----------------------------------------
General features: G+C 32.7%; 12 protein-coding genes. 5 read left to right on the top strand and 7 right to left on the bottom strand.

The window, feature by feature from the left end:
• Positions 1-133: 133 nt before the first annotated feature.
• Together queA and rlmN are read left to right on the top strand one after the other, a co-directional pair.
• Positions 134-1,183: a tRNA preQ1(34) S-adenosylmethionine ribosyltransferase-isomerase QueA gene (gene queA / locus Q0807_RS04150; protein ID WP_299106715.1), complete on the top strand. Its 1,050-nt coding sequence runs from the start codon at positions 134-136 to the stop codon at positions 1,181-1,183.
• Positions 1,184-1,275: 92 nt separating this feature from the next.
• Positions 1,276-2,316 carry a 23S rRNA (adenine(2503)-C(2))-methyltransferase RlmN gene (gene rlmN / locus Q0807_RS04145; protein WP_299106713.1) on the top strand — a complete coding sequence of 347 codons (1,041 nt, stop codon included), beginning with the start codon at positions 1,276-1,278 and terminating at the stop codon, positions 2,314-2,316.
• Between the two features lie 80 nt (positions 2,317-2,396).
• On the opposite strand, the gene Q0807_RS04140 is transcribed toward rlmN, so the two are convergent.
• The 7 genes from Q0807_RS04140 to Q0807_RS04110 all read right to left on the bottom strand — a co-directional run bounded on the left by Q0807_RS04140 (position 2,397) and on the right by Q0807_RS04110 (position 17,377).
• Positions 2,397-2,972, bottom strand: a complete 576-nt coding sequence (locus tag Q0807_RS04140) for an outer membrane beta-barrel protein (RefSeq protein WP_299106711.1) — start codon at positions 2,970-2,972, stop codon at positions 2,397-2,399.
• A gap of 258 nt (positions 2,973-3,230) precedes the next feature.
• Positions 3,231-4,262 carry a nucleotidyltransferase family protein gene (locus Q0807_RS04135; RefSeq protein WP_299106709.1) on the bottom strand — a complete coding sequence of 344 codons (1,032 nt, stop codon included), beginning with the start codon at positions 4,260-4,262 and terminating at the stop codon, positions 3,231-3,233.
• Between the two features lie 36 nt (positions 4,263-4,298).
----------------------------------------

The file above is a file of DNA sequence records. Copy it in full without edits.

General features: G+C 32.7%; 12 protein-coding genes. 5 read left to right on the top strand and 7 right to left on the bottom strand.

The window, feature by feature from the left end:
• Positions 1-133: 133 nt before the first annotated feature.
• Together queA and rlmN are read left to right on the top strand one after the other, a co-directional pair.
• Positions 134-1,183: a tRNA preQ1(34) S-adenosylmethionine ribosyltransferase-isomerase QueA gene (gene queA / locus Q0807_RS04150; protein ID WP_299106715.1), complete on the top strand. Its 1,050-nt coding sequence runs from the start codon at positions 134-136 to the stop codon at positions 1,181-1,183.
• Positions 1,184-1,275: 92 nt separating this feature from the next.
• Positions 1,276-2,316 carry a 23S rRNA (adenine(2503)-C(2))-methyltransferase RlmN gene (gene rlmN / locus Q0807_RS04145; protein WP_299106713.1) on the top strand — a complete coding sequence of 347 codons (1,041 nt, stop codon included), beginning with the start codon at positions 1,276-1,278 and terminating at the stop codon, positions 2,314-2,316.
• Between the two features lie 80 nt (positions 2,317-2,396).
• On the opposite strand, the gene Q0807_RS04140 is transcribed toward rlmN, so the two are convergent.
• The 7 genes from Q0807_RS04140 to Q0807_RS04110 all read right to left on the bottom strand — a co-directional run bounded on the left by Q0807_RS04140 (position 2,397) and on the right by Q0807_RS04110 (position 17,377).
• Positions 2,397-2,972, bottom strand: a complete 576-nt coding sequence (locus tag Q0807_RS04140) for an outer membrane beta-barrel protein (RefSeq protein WP_299106711.1) — start codon at positions 2,970-2,972, stop codon at positions 2,397-2,399.
• A gap of 258 nt (positions 2,973-3,230) precedes the next feature.
• Positions 3,231-4,262 carry a nucleotidyltransferase family protein gene (locus Q0807_RS04135; RefSeq protein WP_299106709.1) on the bottom strand — a complete coding sequence of 344 codons (1,032 nt, stop codon included), beginning with the start codon at positions 4,260-4,262 and terminating at the stop codon, positions 3,231-3,233.
• Between the two features lie 36 nt (positions 4,263-4,298).